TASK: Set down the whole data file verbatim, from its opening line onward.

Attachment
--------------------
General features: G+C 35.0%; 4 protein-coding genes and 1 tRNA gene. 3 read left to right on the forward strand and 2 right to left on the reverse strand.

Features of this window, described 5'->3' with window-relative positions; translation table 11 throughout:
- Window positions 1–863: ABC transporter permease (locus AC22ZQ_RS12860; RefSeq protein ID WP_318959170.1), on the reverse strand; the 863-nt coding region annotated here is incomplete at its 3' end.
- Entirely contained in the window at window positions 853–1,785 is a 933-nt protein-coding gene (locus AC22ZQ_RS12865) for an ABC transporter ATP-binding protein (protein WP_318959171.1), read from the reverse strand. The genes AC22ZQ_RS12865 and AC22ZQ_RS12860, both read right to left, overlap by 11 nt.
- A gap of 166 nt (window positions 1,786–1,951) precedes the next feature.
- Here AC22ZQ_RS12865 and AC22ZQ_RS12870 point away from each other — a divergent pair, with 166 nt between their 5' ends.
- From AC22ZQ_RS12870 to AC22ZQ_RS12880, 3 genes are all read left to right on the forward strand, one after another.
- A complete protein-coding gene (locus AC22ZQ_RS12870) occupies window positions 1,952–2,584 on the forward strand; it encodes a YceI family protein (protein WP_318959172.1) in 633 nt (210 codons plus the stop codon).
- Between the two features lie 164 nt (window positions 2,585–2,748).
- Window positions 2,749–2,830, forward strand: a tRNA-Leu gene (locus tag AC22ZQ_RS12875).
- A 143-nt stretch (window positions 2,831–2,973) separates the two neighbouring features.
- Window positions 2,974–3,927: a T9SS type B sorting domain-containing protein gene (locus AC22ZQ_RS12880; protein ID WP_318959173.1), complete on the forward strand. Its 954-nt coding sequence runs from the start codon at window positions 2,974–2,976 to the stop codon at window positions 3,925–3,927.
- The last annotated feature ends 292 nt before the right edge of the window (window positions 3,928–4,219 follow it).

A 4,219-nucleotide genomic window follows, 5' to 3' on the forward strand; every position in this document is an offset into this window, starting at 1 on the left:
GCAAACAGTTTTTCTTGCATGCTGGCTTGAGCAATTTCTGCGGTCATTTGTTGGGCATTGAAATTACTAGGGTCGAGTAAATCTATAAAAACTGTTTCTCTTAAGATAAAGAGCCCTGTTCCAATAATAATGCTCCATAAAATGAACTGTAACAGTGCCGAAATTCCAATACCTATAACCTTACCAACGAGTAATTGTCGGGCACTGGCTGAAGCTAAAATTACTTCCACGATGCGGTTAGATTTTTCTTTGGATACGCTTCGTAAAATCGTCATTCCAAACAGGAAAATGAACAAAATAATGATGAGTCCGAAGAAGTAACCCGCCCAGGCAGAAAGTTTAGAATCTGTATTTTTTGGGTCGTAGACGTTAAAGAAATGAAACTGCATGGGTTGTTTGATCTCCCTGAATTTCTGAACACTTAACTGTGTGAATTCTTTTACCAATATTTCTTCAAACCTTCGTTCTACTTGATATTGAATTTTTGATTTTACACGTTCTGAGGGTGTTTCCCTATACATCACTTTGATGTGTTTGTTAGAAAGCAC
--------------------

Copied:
General features: G+C 35.0%; 4 protein-coding genes and 1 tRNA gene. 3 read left to right on the forward strand and 2 right to left on the reverse strand.

Features of this window, described 5'->3' with window-relative positions; translation table 11 throughout:
- Window positions 1–863: ABC transporter permease (locus AC22ZQ_RS12860; RefSeq protein ID WP_318959170.1), on the reverse strand; the 863-nt coding region annotated here is incomplete at its 3' end.
- Entirely contained in the window at window positions 853–1,785 is a 933-nt protein-coding gene (locus AC22ZQ_RS12865) for an ABC transporter ATP-binding protein (protein WP_318959171.1), read from the reverse strand. The genes AC22ZQ_RS12865 and AC22ZQ_RS12860, both read right to left, overlap by 11 nt.
- A gap of 166 nt (window positions 1,786–1,951) precedes the next feature.
- Here AC22ZQ_RS12865 and AC22ZQ_RS12870 point away from each other — a divergent pair, with 166 nt between their 5' ends.
- From AC22ZQ_RS12870 to AC22ZQ_RS12880, 3 genes are all read left to right on the forward strand, one after another.
- A complete protein-coding gene (locus AC22ZQ_RS12870) occupies window positions 1,952–2,584 on the forward strand; it encodes a YceI family protein (protein WP_318959172.1) in 633 nt (210 codons plus the stop codon).
- Between the two features lie 164 nt (window positions 2,585–2,748).
- Window positions 2,749–2,830, forward strand: a tRNA-Leu gene (locus tag AC22ZQ_RS12875).
- A 143-nt stretch (window positions 2,831–2,973) separates the two neighbouring features.
- Window positions 2,974–3,927: a T9SS type B sorting domain-containing protein gene (locus AC22ZQ_RS12880; protein ID WP_318959173.1), complete on the forward strand. Its 954-nt coding sequence runs from the start codon at window positions 2,974–2,976 to the stop codon at window positions 3,925–3,927.
- The last annotated feature ends 292 nt before the right edge of the window (window positions 3,928–4,219 follow it).

A 4,219-nucleotide genomic window follows, 5' to 3' on the forward strand; every position in this document is an offset into this window, starting at 1 on the left:
GCAAACAGTTTTTCTTGCATGCTGGCTTGAGCAATTTCTGCGGTCATTTGTTGGGCATTGAAATTACTAGGGTCGAGTAAATCTATAAAAACTGTTTCTCTTAAGATAAAGAGCCCTGTTCCAATAATAATGCTCCATAAAATGAACTGTAACAGTGCCGAAATTCCAATACCTATAACCTTACCAACGAGTAATTGTCGGGCACTGGCTGAAGCTAAAATTACTTCCACGATGCGGTTAGATTTTTCTTTGGATACGCTTCGTAAAATCGTCATTCCAAACAGGAAAATGAACAAAATAATGATGAGTCCGAAGAAGTAACCCGCCCAGGCAGAAAGTTTAGAATCTGTATTTTTTGGGTCGTAGACGTTAAAGAAATGAAACTGCATGGGTTGTTTGATCTCCCTGAATTTCTGAACACTTAACTGTGTGAATTCTTTTACCAATATTTCTTCAAACCTTCGTTCTACTTGATATTGAATTTTTGATTTTACACGTTCTGAGGGTGTTTCCCTATACATCACTTTGATGTGTTTGTTAGAAAGCAC